MADISONVILLE, La. – Sen. John Kennedy (R-La.), a member of the Senate Appropriations Committee, today announced that the U.S. Army Corps of Engineers (USACE) awarded a $108,281,936 contract for repairs to a National Aeronautics and Space Administration (NASA) facility in Louisiana. 
“Hurricane Ida ripped through south Louisiana, leaving many buildings with significant damage. I’m grateful that this $108.3 million will help repair New Orleans’ NASA facility so that our scientists and rocket builders can continue their important work,” said Kennedy.
The USACE contract award will provide a roof replacement for NASA’s Michoud Assembly Facility Building 103 in New Orleans, which Hurricane Ida damaged. The roof will cover a facility that serves as a construction site for the Artemis program. The Artemis program is NASA’s mission to bring humans back to the moon in 2025.



WASHINGTON – Sen. John Kennedy (R-La.), a member of the Senate Appropriations Committee, today announced $8,694,727 in a Federal Emergency Management Agency (FEMA) grant for Louisiana disaster aid. 

“Hurricanes Laura and Ida did a great deal of damage to so many buildings and facilities in Louisiana. I’m grateful this $8.7 million will help Louisianians rebuild and repair,” said Kennedy.

The FEMA aid will fund the following:

  • $3,564,654 to the Jefferson Davis Electric Cooperative for emergency protective measures resulting from Hurricane Laura.
  • $2,098,349 to the Office of Risk Management for repairs to the Department of Wildlife and Fisheries Rockefeller Headquarters building resulting from Hurricane Laura.
  • $1,981,293 to the St. Charles Parish School Board for dehumidifying, decontaminating and cleaning as a result of Hurricane Ida.
  • $1,050,431 to the Timothy Trumpet of Truth Ministry for building replacement resulting from Hurricane Ida.

WASHINGTON – Sen. John Kennedy (R-La.) penned this op-ed in the Washington Examiner warning that the SEC’s Consolidated Audit Trail (CAT) places the private information of 158 million American investors at risk. He urges his colleagues to join him in prohibiting the SEC from collecting information on every transaction that investors make and in requiring the SEC to delete the information it has already gathered.

Key excerpts of Kennedy’s op-ed include:

“The Securities and Exchange Commission is supposed to protect investors, not stalk them. However, under a new regulation, the SEC has paved the way for the federal agency to follow an investor’s every move.

“Here’s just a bit of the information the SEC is forcing brokers to fork over: their customers’ full names, birth years, addresses, which stocks they bought, which stocks they sold and when those transactions occurred. The SEC never had this level of access to personally identifiable information previously. The brokers would often have to store the information, and then the SEC could request the information for investigations. Now, the SEC wants all this information directly. In its own words, the SEC wants to ‘efficiently and accurately track all activity throughout the U.S. markets.’ Every single transaction.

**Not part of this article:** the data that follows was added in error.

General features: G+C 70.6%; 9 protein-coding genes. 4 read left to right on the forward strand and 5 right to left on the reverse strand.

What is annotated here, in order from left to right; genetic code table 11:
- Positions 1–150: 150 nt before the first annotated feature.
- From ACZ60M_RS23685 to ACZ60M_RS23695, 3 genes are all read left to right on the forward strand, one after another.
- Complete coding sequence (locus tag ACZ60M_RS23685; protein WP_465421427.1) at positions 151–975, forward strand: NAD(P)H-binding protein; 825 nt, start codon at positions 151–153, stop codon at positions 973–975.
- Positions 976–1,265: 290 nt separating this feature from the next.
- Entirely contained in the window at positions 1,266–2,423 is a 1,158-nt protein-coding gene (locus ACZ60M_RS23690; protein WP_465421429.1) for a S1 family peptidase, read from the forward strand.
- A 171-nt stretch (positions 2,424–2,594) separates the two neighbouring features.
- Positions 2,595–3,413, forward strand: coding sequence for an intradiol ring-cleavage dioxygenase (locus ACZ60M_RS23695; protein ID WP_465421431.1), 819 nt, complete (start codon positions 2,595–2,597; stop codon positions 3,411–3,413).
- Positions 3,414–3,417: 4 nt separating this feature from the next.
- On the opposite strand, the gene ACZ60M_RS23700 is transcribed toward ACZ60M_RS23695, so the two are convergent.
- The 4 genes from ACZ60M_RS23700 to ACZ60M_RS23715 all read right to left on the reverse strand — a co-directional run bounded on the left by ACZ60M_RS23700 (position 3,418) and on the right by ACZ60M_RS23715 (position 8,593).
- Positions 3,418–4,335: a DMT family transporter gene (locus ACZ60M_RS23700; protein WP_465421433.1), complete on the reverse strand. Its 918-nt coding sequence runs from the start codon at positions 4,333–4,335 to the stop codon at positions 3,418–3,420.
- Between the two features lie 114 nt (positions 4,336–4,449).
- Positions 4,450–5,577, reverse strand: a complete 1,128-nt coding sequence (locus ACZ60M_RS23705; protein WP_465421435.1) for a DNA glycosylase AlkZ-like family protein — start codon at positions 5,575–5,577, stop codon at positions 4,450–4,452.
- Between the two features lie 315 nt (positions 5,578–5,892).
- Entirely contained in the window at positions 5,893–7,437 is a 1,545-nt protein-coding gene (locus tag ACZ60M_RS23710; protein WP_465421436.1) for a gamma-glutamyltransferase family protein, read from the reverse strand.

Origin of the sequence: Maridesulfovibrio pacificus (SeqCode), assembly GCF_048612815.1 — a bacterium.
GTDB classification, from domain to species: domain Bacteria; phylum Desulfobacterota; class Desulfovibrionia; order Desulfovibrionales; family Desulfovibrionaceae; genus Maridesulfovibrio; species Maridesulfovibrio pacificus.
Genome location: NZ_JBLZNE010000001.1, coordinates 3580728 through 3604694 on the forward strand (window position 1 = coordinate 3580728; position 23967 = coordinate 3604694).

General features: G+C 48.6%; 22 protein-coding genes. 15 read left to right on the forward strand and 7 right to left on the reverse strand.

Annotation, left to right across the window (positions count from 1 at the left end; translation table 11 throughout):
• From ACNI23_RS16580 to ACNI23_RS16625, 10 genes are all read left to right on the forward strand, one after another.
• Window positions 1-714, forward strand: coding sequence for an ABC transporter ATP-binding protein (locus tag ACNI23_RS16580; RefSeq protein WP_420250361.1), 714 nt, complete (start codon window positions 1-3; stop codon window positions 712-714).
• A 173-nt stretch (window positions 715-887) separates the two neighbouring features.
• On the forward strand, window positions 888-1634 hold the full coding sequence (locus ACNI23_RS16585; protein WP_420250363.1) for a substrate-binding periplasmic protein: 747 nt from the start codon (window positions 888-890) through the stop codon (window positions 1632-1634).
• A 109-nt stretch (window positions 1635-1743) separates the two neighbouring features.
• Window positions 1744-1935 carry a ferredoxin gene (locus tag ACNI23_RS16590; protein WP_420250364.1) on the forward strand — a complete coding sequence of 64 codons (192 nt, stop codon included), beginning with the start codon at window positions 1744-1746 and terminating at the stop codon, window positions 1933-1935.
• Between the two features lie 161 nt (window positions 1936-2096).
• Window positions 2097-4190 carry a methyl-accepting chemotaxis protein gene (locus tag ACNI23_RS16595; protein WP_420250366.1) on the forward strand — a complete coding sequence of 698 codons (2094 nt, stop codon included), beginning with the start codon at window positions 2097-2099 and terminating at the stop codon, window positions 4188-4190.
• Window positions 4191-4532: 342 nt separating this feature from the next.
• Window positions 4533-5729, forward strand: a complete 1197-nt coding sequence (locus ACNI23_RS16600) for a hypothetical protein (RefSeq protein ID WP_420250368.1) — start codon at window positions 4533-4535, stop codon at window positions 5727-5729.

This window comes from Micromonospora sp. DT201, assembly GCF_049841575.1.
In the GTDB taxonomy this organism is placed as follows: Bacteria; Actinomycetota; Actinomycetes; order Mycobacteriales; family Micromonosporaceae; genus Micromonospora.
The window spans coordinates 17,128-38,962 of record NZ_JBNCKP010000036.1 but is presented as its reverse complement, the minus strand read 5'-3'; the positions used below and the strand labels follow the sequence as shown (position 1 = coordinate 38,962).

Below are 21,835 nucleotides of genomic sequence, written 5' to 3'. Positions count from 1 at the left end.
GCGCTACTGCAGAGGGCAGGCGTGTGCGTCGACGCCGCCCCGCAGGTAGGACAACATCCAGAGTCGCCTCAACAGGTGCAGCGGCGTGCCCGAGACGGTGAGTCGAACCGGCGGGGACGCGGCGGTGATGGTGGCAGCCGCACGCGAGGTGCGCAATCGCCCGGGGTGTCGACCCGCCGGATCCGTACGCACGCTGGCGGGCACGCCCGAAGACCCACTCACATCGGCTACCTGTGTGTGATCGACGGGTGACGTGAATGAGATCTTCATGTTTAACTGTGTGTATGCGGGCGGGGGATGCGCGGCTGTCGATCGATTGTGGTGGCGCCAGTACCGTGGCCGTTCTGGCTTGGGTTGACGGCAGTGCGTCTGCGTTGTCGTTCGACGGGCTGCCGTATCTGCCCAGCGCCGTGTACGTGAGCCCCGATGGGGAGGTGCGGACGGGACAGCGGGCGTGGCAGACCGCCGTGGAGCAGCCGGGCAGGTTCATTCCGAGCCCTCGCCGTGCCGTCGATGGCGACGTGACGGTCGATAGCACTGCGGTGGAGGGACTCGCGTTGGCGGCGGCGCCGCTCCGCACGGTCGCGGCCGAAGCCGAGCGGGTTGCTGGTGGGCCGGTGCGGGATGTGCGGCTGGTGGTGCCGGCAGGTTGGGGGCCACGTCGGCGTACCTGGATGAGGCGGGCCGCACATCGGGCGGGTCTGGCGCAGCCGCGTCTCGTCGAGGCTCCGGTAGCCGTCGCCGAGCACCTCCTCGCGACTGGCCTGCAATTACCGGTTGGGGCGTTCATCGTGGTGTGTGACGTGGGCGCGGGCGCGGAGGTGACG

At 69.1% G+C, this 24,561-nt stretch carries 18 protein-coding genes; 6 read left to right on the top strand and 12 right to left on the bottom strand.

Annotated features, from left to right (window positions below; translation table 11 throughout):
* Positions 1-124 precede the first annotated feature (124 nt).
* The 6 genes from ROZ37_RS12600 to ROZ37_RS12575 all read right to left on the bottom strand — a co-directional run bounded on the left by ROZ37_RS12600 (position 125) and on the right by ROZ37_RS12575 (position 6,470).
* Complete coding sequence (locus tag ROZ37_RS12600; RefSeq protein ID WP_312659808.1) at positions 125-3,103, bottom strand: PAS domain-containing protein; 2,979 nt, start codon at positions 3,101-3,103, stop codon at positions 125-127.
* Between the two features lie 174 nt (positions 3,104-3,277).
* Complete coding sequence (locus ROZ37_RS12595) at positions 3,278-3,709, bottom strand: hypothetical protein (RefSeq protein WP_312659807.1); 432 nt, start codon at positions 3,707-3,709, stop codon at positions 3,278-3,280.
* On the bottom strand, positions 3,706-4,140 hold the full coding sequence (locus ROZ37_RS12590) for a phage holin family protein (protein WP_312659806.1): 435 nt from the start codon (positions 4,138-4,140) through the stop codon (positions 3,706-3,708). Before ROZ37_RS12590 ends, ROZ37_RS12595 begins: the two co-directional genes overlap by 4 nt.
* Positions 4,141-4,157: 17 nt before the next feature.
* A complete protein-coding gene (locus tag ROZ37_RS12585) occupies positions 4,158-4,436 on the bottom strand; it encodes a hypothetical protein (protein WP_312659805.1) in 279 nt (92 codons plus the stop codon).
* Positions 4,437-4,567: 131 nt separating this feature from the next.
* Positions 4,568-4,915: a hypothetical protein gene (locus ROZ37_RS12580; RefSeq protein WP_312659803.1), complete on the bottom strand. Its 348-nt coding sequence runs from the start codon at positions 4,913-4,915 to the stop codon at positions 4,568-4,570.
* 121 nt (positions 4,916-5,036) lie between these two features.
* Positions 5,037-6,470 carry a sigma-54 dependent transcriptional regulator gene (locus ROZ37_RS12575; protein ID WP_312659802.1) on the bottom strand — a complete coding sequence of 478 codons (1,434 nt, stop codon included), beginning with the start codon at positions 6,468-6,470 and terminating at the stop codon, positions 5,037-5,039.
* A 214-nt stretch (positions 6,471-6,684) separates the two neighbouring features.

“The SEC stops just shy of asking each investor to name their middle school crush before it receives all this customer information and stuffs it into one massive government-owned database called the Consolidated Audit Trail. The CAT is a ticking timebomb of sensitive personal information that hackers cannot wait to detonate.”

. . .

“The SEC’s disregard for privacy is as dangerous as it is un-American. That’s why I introduced the Protecting Investors’ Personally Identifiable Information Act, a bill that would prohibit the SEC from forcing financial institutions to turn over every investor’s personally identifiable information and require the SEC to delete any information it has gathered since the agency implemented the rule.

“Roughly 158 million Americans invest in the stock market. The CAT is a privacy and financial disaster waiting to happen. My colleagues in Congress should join me in working to shut down the CAT and restore the privacy of American investors.”

The full op-ed is available here.

Text of the Protecting Investors’ Personally Identifiable Information Act is here.  


Watch Kennedy’s full exchange with Gruenberg here.

WASHINGTON – Sen. John Kennedy (R-La.), a member of the Senate Banking Committee, today urged Federal Deposit Insurance Corporation (FDIC) Chair Martin Gruenberg to step down after reports documenting the FDIC has tolerated a toxic work environment under his tenure.

Kennedy questioned Gruenberg at a Senate Banking Committee Hearing on Nov. 14, 2023 about reports indicating that the chairman has failed to address sexual harassment and other inappropriate behavior at the FDIC. 

“New allegations surfaced this week suggesting that the FDIC is tolerating an inappropriate and toxic workplace atmosphere under your leadership. Given the vital role the FDIC plays in upholding America’s financial and economic systems, it is imperative that its leader be one with irreproachable demeanor and character. These troubling allegations call into question your ability to continue leading and present a troubling picture of your tenure,” Kennedy wrote.

“Further, in your testimony at the House Financial Services Committee on Wednesday, November 15, 2023, you stated that you have not been investigated for inappropriate behavior.  You later told the panel that you were, in fact, investigated for inappropriate behavior in 2008,” the senator continued.